Audrey Kenyon / Daily Nexus

“Kira, just let me do your hair,” my roommate exclaims over the Taylor Swift song we have blasting in our room. I hand over my curling iron and hairbrush, and she happily begins separating and pinning up my hair. “Okay, but I can curl your hair after,” I promise her.

It’s a Friday night; there’s makeup everywhere, outfits being tried on and swapped and our dorm room smells like a mix of hairspray, perfume and girlhood. I hold this exact moment in my mind as the night keeps moving, careful to remember it exactly as it happened. I want to remember the laughter, the communal lipstick and the comfort I felt while being hugged by my best friends’ love. I assumed this day was one in a million — a blip in a world of obligatory love — but my friends continue to prove my theories about love wrong. 

As Dolly Alderton so eloquently writes, “Nearly everything I know about love, I’ve learnt in my long-term friendships with women.” My best friends have shown me the most intimate, pure and selfless forms of love that have set the blueprint for the love I wish to receive for the rest of my life. 

I love love. I believe love exists anywhere you look, and I give love unconditionally. However, different forms of love I’ve received have been transactional, convenient or mandatory. Romantic relationships, though the most obvious relationship to learn about love, have only shown me that love can come with barriers. My exes reaped the benefits I provided (i.e. my love, my kindness, my attention) without really getting to know me and give love back. My familial relationships, though foundational, have a border of obligation surrounding love. There is a certain unspoken agreement in familial love that we must love each other because we are family, rather than being family because we love each other. 

My friendships, however, have undoubtedly formed because they saw me for who I am and decided to keep loving me every day after that. They got to know the worst parts of me and all sides to me; my female friends learned my bad habits and embarrassing stories and still choose to show up and love me. These are the most beautiful relationships I have ever known. 

Most of my happiest memories include my female best friends because they effortlessly break down my walls and create a safe space for me to cry, to laugh, to be weird and, most importantly, they allow me to be unapologetically me. I reflect on the intimacy of my roommates and I laying on the floor and listening to sad music because I was feeling down over a breakup. They noticed my mood and instructed me to listen to the music, then decided to join me on the floor for the sake of sympathizing, allowing me to wallow. They had nothing to gain from doing that, nothing that would benefit them and no ulterior motive. My roommates just wanted to let me know that they were there for me, that they were there to love me. 

When a boy ghosts me and I lose a little more hope in love, I think back to the sleepovers with my hometown best friends when we would stay up all night, laughing about things we wouldn’t remember in the morning. We would say our goodnights at midnight, but somehow stay awake until the sun rose. In those few late hours of the night, when the realities of our lives couldn’t touch us and each other’s laughs kept us awake, we spoke about our deepest fears and told our funniest jokes. We didn’t touch our phones — everyone in them was sound asleep — and we didn’t bother checking the clock because we already knew it was late. The later it got, the closer we seeped into the next day where our responsibilities hit us. For those few hours, though, we were fully immersed in each other’s presence and could offer advice, hugs, love and pillow fights. After I remember those nights, I am alright again.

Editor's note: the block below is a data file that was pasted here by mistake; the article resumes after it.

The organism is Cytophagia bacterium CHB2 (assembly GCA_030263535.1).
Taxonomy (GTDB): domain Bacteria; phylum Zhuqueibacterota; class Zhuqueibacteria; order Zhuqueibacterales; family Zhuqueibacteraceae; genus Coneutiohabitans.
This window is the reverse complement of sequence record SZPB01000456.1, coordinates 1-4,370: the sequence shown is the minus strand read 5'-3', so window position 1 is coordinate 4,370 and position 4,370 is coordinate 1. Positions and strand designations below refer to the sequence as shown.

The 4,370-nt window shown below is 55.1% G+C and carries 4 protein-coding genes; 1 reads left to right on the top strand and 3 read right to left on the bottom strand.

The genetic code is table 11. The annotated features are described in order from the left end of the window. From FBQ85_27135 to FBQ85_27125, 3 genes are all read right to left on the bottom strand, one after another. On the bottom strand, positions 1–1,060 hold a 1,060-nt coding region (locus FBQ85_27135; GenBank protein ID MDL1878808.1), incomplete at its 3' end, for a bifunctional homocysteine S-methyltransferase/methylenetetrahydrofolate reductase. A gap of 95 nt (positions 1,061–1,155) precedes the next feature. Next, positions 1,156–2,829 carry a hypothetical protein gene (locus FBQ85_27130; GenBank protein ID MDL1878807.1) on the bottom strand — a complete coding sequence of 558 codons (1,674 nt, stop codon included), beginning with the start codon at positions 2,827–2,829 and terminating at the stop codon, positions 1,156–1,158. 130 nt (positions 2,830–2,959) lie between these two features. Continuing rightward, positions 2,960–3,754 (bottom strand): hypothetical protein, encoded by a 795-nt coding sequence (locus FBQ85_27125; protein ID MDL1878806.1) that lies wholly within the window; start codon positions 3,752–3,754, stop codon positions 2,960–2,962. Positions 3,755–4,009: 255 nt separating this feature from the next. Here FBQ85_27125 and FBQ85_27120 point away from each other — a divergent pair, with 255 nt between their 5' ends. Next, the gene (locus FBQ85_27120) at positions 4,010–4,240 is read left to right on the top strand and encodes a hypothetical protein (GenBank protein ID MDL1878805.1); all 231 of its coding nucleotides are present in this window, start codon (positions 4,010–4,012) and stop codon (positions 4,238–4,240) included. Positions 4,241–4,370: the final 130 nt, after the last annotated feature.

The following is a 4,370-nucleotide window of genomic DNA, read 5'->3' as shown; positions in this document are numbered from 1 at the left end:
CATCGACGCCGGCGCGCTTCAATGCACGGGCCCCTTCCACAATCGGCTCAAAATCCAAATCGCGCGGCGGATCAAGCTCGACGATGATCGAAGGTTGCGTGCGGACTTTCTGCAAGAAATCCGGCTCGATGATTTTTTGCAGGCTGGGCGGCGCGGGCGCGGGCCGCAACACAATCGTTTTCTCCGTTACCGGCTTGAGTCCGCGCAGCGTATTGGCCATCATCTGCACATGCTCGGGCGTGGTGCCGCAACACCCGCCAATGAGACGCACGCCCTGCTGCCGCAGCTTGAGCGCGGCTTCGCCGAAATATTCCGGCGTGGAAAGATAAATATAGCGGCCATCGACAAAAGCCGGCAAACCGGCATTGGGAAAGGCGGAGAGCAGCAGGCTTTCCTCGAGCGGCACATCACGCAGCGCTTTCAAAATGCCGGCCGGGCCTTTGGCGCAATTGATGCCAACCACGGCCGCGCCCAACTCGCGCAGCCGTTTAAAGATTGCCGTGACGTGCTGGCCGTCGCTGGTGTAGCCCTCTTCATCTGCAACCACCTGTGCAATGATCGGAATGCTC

My girl best friends are the first to notice something new about me, whether it’s a new haircut, new nail color or a new happiness I carry with me. They prove to me, over and over again, that they see me in all aspects. They validate that, yes, my hair looks good and, no, that guy didn’t deserve you. They delicately look at my new manicure and read my poems thoroughly, giving commentary back. My girl best friends are also the first to notice when I am upset, sometimes before I even recognize it. They study my facial expressions and take into account the music I’m listening to, lightly asking if I’m okay because they genuinely want to know. Their intentions are pure and full of love, which has been an overwhelming but needed lesson for love. 

My female friends have healed me by simply being my friend.

My female friends have healed me by simply being my friend. Every text they send just because they’re thinking of me, every time they save me a piece of food or remember a tiny detail I told them in a story two weeks ago, I feel myself learn a little bit more about love. The tears of laughter I cry from my friends’ jokes replace the tears of sadness I’ve cried over failed relationships and times of loneliness. 

Thus, I choose to use my female friendships as a blueprint for love; I believe I deserve this kind of love all the time. I deserve this love through surprise birthday parties and homemade cookies and Starbucks trips and words of affirmation. I deserve unconditional and unrestricted love. I hold a special place in my heart for the women in my life, for always listening and always encouraging me in moments I needed it. I hold my female friendships close to my heart, where they are a beacon of love to me and everyone around them. 

Kira Logan reflects on the beauty and selflessness of her female friendships, appreciating the unconditional and constant love she receives from her best friends.